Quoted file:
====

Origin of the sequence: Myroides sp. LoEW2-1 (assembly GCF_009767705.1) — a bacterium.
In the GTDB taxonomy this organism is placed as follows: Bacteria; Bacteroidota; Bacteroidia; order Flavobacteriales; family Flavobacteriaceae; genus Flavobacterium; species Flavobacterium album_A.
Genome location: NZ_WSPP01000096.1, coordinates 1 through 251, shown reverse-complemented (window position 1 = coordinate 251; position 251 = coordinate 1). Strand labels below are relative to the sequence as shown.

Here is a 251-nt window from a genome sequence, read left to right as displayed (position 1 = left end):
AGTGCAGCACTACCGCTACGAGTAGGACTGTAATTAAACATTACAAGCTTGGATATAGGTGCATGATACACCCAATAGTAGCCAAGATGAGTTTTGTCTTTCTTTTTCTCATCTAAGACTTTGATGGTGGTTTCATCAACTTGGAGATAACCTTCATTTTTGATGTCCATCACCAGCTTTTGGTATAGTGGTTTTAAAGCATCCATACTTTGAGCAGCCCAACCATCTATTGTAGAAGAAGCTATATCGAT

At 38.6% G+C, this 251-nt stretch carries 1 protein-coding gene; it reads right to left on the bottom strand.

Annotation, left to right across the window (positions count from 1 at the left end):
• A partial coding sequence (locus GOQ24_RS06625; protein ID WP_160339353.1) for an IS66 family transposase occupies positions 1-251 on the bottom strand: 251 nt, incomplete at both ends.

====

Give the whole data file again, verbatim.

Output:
Origin of the sequence: Myroides sp. LoEW2-1 (assembly GCF_009767705.1) — a bacterium.
In the GTDB taxonomy this organism is placed as follows: Bacteria; Bacteroidota; Bacteroidia; order Flavobacteriales; family Flavobacteriaceae; genus Flavobacterium; species Flavobacterium album_A.
Genome location: NZ_WSPP01000096.1, coordinates 1 through 251, shown reverse-complemented (window position 1 = coordinate 251; position 251 = coordinate 1). Strand labels below are relative to the sequence as shown.

Here is a 251-nt window from a genome sequence, read left to right as displayed (position 1 = left end):
AGTGCAGCACTACCGCTACGAGTAGGACTGTAATTAAACATTACAAGCTTGGATATAGGTGCATGATACACCCAATAGTAGCCAAGATGAGTTTTGTCTTTCTTTTTCTCATCTAAGACTTTGATGGTGGTTTCATCAACTTGGAGATAACCTTCATTTTTGATGTCCATCACCAGCTTTTGGTATAGTGGTTTTAAAGCATCCATACTTTGAGCAGCCCAACCATCTATTGTAGAAGAAGCTATATCGAT

At 38.6% G+C, this 251-nt stretch carries 1 protein-coding gene; it reads right to left on the bottom strand.

Annotation, left to right across the window (positions count from 1 at the left end):
• A partial coding sequence (locus GOQ24_RS06625; protein ID WP_160339353.1) for an IS66 family transposase occupies positions 1-251 on the bottom strand: 251 nt, incomplete at both ends.